Tuesday, February 12, 2008

U.S. Stocks Rise After Buffett Offers to Help Bond Insurers

By Eric Martin

Feb. 12 (Bloomberg) -- U.S. stocks rose for a second day, led by financial shares, on expectations Warren Buffett, the world's No. 1 investor, will help stem credit losses by offering to shore up the municipal bond market.

Citigroup Inc. and Bank of America Corp., the two largest U.S. banks, climbed after Buffett said he's willing to take on $800 billion in insurers' municipal debt obligations in an interview with CNBC. Qwest Communications Inc., the local phone service provider, and Molson Coors Brewing Co., the third- largest U.S. beer maker, rallied on earnings that topped analysts' estimates.

Buffett's offer ``is another potential solution to some of the credit problems,'' said Mark Bronzo, who helps manage $11 billion at Security Global Investors in Irvington, New York. ``That's why the markets are responding well.''

The Standard & Poor's 500 Index and Dow Jones Industrial Average pared gains and the Nasdaq Composite Index was little changed after JPMorgan Chase & Co. said Baidu.com Inc., the owner of China's most-popular search engine, may fail to increase revenue.

The S&P 500 added 9.73 points, or 0.7 percent, to 1,348.86 after earlier gaining 1.7 percent. The Dow rose 133.4, or 1.1 percent, to 12,373.41, paring an advance of as much as 229 points. The Nasdaq lost 0.02 point to 2,320.04. About two stocks rose for every one that fell on the New York Stock Exchange. Shares in Europe and Asia gained.

$2.4 Trillion Insured

Concern that bond insurers don't have enough money to pay claims on the $2.4 trillion in assets they guarantee has contributed to a 7.9 percent drop in S&P 500 financial shares in 2008. MBIA Inc., the largest bond insurer, lost 80 percent of its value in the last year before today, and smaller rival Ambac Financial Group Inc. slumped 88 percent, on concern that the companies will lose their AAA credit ratings.

Financial companies climbed 1.4 percent as a group today, providing the biggest boost to the S&P 500 out of 10 industries. Citigroup added 40 cents to $26.21. Bank of America rallied 68 cents to $42.82. Moody's Corp., the world's second-largest credit-ratings company, gained $2.28, or 6.3 percent, to $38.61.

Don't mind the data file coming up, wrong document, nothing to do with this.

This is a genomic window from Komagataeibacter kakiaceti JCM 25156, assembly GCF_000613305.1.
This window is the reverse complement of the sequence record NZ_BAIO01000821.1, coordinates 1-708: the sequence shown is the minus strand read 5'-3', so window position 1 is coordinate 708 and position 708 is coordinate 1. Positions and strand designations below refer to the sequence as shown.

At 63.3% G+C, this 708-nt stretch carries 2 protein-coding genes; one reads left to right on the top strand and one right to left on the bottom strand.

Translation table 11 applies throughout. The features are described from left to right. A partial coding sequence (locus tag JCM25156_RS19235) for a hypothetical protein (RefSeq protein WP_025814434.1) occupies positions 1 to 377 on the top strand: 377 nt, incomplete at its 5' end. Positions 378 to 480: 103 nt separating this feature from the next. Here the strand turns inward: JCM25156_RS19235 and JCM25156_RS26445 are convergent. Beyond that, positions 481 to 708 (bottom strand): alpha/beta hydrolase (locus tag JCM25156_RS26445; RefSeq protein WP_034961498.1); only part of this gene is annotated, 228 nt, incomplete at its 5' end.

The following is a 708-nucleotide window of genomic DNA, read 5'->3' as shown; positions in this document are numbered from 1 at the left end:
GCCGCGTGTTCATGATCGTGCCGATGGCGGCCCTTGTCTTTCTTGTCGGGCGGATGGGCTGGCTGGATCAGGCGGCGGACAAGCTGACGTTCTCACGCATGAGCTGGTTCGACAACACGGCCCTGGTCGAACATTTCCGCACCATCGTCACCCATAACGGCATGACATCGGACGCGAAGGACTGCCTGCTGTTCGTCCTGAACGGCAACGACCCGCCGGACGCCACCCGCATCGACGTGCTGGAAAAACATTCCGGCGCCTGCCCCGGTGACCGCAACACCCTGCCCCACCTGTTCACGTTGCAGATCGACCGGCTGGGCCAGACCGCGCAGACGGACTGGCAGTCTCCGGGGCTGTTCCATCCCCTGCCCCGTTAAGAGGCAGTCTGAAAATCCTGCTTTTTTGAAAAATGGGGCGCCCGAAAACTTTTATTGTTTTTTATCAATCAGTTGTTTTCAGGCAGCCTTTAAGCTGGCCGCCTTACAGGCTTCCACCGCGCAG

Buffett's Offer

Buffett said he offered to take on the municipal-bond liabilities of MBIA, Ambac Financial and FGIC Corp. Buffett's Berkshire Hathaway Inc. would provide so-called reinsurance for the debt, he said in an interview with CNBC television.

One company turned down the offer and the two others haven't responded, Buffett, chairman of Berkshire Hathaway Inc., told CNBC.

MBIA and Ambac dropped on concern Buffett's proposal would leave them with mortgage securities that caused more than $5 billion of losses last quarter, while Berkshire would gain a municipal guaranty business that has generated profit for more than 14 years.

For banks, if a bond is ``insured by the bond insurers and then reinsured by Warren Buffett, you're confident it has a AAA rating,'' said Peter Boockvar, equity strategist at Miller Tabak & Co. in New York. ``But that's a very profitable business for the bond insurers, so by paying Warren Buffett to reinsure they're basically giving away the premiums they take in for that business. That's why the bond insurers are trading poorly.''

Financial shares also climbed on plans to help delinquent homeowners avoid foreclosure. Bank of America, Citigroup and four other U.S. lenders announced a plan to offer a 30-day freeze on home foreclosures while loan modifications are considered. Treasury Secretary Henry Paulson and U.S. Housing and Urban Development Secretary Alphonso Jackson said today at a news conference in Washington that ``Project Lifeline'' would help stabilize communities disrupted by mortgage defaults.

'Behind Us'

Asset writedowns and credit losses tied to the collapse of the subprime mortgage market have cost the world's largest financial institutions at least $146 billion, according to data compiled by Bloomberg. Analysts expect financial companies, whose earnings slumped in the fourth quarter, to return to profit growth by the third quarter of 2008.

``The major write-offs are behind us now, and these banks will have excellent earnings power within a year or two,'' said David Dreman, who oversees $20 billion at Jersey City, New Jersey-based Dreman Value Management LLC. ``Many of them have been knocked down very sharply.''